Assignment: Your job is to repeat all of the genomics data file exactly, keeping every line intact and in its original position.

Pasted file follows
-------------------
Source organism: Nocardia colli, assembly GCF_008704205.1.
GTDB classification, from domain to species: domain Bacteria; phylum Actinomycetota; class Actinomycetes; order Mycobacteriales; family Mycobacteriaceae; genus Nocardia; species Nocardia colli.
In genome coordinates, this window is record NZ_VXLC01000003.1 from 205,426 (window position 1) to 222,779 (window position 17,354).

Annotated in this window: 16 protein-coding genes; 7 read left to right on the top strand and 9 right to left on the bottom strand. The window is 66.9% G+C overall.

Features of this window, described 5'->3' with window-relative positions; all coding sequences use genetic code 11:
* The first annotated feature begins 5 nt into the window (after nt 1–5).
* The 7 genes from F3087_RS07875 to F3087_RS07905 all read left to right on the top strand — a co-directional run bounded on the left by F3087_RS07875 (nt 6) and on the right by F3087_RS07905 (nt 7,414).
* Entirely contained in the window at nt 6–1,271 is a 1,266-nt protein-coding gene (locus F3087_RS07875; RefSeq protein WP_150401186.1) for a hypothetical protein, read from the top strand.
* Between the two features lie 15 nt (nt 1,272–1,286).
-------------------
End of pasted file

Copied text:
Source organism: Nocardia colli, assembly GCF_008704205.1.
GTDB classification, from domain to species: domain Bacteria; phylum Actinomycetota; class Actinomycetes; order Mycobacteriales; family Mycobacteriaceae; genus Nocardia; species Nocardia colli.
In genome coordinates, this window is record NZ_VXLC01000003.1 from 205,426 (window position 1) to 222,779 (window position 17,354).

Annotated in this window: 16 protein-coding genes; 7 read left to right on the top strand and 9 right to left on the bottom strand. The window is 66.9% G+C overall.

Features of this window, described 5'->3' with window-relative positions; all coding sequences use genetic code 11:
* The first annotated feature begins 5 nt into the window (after nt 1–5).
* The 7 genes from F3087_RS07875 to F3087_RS07905 all read left to right on the top strand — a co-directional run bounded on the left by F3087_RS07875 (nt 6) and on the right by F3087_RS07905 (nt 7,414).
* Entirely contained in the window at nt 6–1,271 is a 1,266-nt protein-coding gene (locus F3087_RS07875; RefSeq protein WP_150401186.1) for a hypothetical protein, read from the top strand.
* Between the two features lie 15 nt (nt 1,272–1,286).